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How can I convince conventional colleagues to venture out into the open source domain? I have worked in large private companies, many are reluctant to adopt any open source libraries for any level of service.

I have for years endeavoured to introduce open source libraries as

  1. an external modular “package” that provides an array of features
  2. an efficient and up to date numerical computation approach to data
  3. social friendly manner to evolve company's products, services and capabilities
  4. interface to other groups of users who can result in inter-disciplinary collaborations
  5. decentralising control.

However, the I have received the following list of negative feedback about open source, some of which is true but delving further into them, it appears to me that some of these points are found in closed source software. The major perogative in closed source was making money through patent royalties, licensing etc.

  1. It is insecure and has no guarantees
  2. It is creates confusion in interfacing legacy libraries with open source libraries
  3. It is appallingly "buggy" with no support or updates.
  4. it is incompatible with the target hardware
  5. products and services that are free are misleading and cannot be trusted
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    Hi there! Welcome to Open Source Stack Exchange! I've removed the last question you had in your body, because you started to ask a bit too many things at once. If you want to learn the answer to that question, feel free to ask a new question as well :) – Zizouz212 Jul 1 '16 at 15:56
  • Why are you trying to convince colleagues? Either your management believes that using open source, in the way that a slew of giant, conspicuous, companies use it, will add business value, or they don't. If they do, they should give direction. If not, a popular revolution is not likely to be a success. – bmargulies Jul 3 '16 at 14:29
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While I cannot help to convince your colleagues, I can offer some of the answer I give to (more or less) the same objections.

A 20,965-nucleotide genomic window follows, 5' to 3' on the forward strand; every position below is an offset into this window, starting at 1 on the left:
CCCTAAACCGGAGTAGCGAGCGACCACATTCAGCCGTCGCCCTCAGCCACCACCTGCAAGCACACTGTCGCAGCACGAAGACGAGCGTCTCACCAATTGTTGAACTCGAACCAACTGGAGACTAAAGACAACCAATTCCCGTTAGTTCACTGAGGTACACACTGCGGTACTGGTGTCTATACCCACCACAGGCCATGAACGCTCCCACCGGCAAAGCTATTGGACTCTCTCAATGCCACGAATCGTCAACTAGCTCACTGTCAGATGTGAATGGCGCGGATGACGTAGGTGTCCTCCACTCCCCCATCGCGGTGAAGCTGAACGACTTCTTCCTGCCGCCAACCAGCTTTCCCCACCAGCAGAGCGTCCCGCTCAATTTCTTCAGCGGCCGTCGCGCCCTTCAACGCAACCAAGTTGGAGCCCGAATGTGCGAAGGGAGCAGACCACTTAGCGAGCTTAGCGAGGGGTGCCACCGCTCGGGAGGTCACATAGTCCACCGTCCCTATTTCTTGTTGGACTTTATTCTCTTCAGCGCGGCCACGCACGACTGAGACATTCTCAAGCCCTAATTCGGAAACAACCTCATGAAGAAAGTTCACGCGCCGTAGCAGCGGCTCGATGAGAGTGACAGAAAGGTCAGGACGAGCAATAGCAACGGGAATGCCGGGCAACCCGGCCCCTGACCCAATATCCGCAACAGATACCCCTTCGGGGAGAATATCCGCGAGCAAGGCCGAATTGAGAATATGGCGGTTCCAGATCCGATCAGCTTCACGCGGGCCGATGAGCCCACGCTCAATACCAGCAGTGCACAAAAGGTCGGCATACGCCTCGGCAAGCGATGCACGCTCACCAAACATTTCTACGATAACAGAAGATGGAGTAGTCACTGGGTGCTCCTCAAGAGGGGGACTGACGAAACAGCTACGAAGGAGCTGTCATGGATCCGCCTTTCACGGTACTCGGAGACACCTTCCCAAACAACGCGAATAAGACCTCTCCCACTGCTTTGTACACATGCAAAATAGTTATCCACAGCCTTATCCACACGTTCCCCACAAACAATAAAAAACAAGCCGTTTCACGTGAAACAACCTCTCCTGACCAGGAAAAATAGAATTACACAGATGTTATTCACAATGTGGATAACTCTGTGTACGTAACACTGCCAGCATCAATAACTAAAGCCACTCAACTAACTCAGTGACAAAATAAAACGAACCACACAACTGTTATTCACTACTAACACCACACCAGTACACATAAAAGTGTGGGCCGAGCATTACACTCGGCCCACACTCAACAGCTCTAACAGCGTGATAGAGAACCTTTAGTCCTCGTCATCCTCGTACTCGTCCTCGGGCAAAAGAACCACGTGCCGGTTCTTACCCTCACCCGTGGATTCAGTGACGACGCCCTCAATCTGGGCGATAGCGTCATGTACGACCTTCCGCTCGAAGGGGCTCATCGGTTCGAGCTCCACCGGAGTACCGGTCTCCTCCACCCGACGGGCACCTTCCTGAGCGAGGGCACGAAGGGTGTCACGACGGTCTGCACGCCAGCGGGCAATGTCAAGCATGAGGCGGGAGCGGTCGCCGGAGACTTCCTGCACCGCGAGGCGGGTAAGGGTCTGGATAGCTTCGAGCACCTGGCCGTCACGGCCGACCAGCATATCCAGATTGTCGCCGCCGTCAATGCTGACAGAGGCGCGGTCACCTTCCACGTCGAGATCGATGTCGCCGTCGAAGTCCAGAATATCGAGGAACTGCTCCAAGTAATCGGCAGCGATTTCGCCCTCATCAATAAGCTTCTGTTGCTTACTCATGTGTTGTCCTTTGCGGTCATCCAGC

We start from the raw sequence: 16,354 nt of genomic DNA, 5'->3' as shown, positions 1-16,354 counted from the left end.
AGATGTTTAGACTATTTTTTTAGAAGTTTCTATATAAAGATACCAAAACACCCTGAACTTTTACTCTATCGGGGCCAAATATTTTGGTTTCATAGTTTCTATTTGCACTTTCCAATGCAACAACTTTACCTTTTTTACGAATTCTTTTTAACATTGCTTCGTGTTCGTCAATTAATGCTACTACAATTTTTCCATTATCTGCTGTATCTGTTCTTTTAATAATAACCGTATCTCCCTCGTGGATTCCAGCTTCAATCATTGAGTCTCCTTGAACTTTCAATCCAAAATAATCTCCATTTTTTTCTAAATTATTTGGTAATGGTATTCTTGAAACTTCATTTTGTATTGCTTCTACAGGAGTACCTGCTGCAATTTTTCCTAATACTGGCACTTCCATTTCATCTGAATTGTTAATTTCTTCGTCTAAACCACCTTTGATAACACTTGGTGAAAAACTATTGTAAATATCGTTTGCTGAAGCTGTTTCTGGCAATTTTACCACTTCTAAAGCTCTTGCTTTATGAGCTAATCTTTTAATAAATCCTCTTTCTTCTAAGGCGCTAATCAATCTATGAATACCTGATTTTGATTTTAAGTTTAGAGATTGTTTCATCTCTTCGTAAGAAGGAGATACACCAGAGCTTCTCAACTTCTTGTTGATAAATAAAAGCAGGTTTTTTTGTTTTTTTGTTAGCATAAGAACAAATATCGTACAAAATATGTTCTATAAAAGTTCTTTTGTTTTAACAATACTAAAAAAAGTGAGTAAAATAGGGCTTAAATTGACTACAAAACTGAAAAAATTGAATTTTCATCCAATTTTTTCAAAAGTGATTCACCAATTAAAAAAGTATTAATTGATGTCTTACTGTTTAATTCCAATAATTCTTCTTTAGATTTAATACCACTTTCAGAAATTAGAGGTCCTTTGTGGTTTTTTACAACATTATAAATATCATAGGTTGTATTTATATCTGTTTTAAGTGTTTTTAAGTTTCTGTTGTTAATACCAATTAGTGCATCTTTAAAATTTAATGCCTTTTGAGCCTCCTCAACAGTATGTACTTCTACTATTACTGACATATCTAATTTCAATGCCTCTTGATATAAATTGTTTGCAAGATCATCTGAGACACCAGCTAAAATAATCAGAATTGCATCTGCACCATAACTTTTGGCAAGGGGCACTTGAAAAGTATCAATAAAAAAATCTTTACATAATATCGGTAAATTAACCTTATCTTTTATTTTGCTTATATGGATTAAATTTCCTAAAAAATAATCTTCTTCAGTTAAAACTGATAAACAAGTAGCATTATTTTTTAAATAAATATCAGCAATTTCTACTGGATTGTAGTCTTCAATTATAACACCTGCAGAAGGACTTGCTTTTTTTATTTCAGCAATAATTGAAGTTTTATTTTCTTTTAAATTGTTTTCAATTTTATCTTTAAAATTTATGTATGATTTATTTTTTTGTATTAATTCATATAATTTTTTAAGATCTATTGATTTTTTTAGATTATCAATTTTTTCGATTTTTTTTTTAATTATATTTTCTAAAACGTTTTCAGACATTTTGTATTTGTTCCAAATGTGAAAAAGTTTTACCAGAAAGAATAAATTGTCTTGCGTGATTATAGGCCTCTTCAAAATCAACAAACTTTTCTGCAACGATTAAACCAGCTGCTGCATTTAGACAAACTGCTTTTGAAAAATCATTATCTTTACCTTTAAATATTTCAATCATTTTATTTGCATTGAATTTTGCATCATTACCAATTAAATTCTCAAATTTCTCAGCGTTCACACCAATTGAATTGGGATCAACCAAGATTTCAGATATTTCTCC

1. It is insecure and has no guarantees

This is inherently true also for closed source software. No software is secure. The main advantage is, basically, that sometime you can fix an open source software yourself, while you cannot with closed source software. As for the guarantees, well, also closed source software comes without a warranty, if you read the license agreement

  1. It is creates confusion in interfacing legacy libraries with open source libraries

That can be true, but I think it is very dependent from the your code, if it is difficult to interface with an external library, the fact that the library is open or closed is irrelevant.

  1. It is appallingly "buggy" with no support or updates.

Simply false. Or better, it can be that a library after some time is no more actively developed, just as any closed source product. Again, the advantage is that with a open source library you can both take over the development or have a easier transition to anther library since you can fix some critical bug while migrating.

  1. it is incompatible with the target hardware

This can be. It is the only point where there is no solution, if you must use that hardware.

  1. products and services that are free are misleading and cannot be trusted

So I suppose that none of them use gmail or facebook or twitter or instagram or any other "free" service, right ? ;-)

While your colleagues can be right to not blindly trust an open source library, they should not blindly trust any closed source library/product they use in their code and then test boths to validate them anyway.

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    I would also like to think that there is also the social capital mobilization aspect where different companies, large companies, mutually help and receiving help from SME or startups. – BitsInForce Jul 1 '16 at 20:01

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